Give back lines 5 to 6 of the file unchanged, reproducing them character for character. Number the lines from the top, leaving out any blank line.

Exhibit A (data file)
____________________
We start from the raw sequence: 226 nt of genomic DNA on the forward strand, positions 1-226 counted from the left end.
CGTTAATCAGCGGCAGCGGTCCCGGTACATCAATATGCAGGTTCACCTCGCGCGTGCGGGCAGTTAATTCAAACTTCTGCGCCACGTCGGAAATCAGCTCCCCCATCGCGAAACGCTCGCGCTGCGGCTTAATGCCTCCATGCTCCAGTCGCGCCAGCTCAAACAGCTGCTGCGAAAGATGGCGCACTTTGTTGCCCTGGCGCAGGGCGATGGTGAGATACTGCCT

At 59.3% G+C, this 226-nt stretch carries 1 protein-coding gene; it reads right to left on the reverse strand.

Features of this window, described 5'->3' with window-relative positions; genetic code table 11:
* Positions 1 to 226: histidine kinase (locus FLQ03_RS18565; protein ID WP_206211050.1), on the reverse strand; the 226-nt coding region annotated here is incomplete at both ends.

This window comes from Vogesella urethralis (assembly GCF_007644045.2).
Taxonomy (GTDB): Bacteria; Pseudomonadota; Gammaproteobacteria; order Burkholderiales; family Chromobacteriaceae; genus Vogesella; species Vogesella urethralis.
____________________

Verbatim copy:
* Positions 1 to 226: histidine kinase (locus FLQ03_RS18565; protein ID WP_206211050.1), on the reverse strand; the 226-nt coding region annotated here is incomplete at both ends.

This window comes from Vogesella urethralis (assembly GCF_007644045.2).